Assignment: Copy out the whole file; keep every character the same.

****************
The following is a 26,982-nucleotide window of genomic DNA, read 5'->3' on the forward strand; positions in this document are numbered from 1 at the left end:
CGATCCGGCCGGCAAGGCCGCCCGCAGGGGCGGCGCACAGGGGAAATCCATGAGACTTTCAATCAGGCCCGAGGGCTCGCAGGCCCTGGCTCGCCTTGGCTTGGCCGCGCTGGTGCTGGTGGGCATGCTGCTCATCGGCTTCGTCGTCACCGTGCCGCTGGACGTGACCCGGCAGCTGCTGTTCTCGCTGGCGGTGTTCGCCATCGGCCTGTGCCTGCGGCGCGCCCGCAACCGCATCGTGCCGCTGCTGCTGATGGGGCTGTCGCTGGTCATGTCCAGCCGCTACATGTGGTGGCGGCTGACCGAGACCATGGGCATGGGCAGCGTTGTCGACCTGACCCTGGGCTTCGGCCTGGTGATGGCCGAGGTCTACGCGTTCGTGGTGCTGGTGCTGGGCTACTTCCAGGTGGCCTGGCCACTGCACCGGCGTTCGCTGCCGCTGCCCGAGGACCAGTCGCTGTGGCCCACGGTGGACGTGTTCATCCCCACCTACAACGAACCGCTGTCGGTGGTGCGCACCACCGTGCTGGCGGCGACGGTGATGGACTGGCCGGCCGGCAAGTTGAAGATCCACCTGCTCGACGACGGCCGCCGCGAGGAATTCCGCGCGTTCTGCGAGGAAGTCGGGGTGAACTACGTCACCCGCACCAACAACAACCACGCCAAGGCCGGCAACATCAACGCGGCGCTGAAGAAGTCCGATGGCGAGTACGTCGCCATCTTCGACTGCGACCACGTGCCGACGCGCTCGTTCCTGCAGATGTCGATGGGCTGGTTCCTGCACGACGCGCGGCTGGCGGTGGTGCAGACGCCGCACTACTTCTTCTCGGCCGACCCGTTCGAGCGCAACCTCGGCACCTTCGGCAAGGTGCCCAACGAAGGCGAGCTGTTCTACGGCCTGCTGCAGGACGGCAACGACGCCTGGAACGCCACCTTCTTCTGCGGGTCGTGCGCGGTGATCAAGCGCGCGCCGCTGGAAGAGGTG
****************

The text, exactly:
The following is a 26,982-nucleotide window of genomic DNA, read 5'->3' on the forward strand; positions in this document are numbered from 1 at the left end:
CGATCCGGCCGGCAAGGCCGCCCGCAGGGGCGGCGCACAGGGGAAATCCATGAGACTTTCAATCAGGCCCGAGGGCTCGCAGGCCCTGGCTCGCCTTGGCTTGGCCGCGCTGGTGCTGGTGGGCATGCTGCTCATCGGCTTCGTCGTCACCGTGCCGCTGGACGTGACCCGGCAGCTGCTGTTCTCGCTGGCGGTGTTCGCCATCGGCCTGTGCCTGCGGCGCGCCCGCAACCGCATCGTGCCGCTGCTGCTGATGGGGCTGTCGCTGGTCATGTCCAGCCGCTACATGTGGTGGCGGCTGACCGAGACCATGGGCATGGGCAGCGTTGTCGACCTGACCCTGGGCTTCGGCCTGGTGATGGCCGAGGTCTACGCGTTCGTGGTGCTGGTGCTGGGCTACTTCCAGGTGGCCTGGCCACTGCACCGGCGTTCGCTGCCGCTGCCCGAGGACCAGTCGCTGTGGCCCACGGTGGACGTGTTCATCCCCACCTACAACGAACCGCTGTCGGTGGTGCGCACCACCGTGCTGGCGGCGACGGTGATGGACTGGCCGGCCGGCAAGTTGAAGATCCACCTGCTCGACGACGGCCGCCGCGAGGAATTCCGCGCGTTCTGCGAGGAAGTCGGGGTGAACTACGTCACCCGCACCAACAACAACCACGCCAAGGCCGGCAACATCAACGCGGCGCTGAAGAAGTCCGATGGCGAGTACGTCGCCATCTTCGACTGCGACCACGTGCCGACGCGCTCGTTCCTGCAGATGTCGATGGGCTGGTTCCTGCACGACGCGCGGCTGGCGGTGGTGCAGACGCCGCACTACTTCTTCTCGGCCGACCCGTTCGAGCGCAACCTCGGCACCTTCGGCAAGGTGCCCAACGAAGGCGAGCTGTTCTACGGCCTGCTGCAGGACGGCAACGACGCCTGGAACGCCACCTTCTTCTGCGGGTCGTGCGCGGTGATCAAGCGCGCGCCGCTGGAAGAGGTG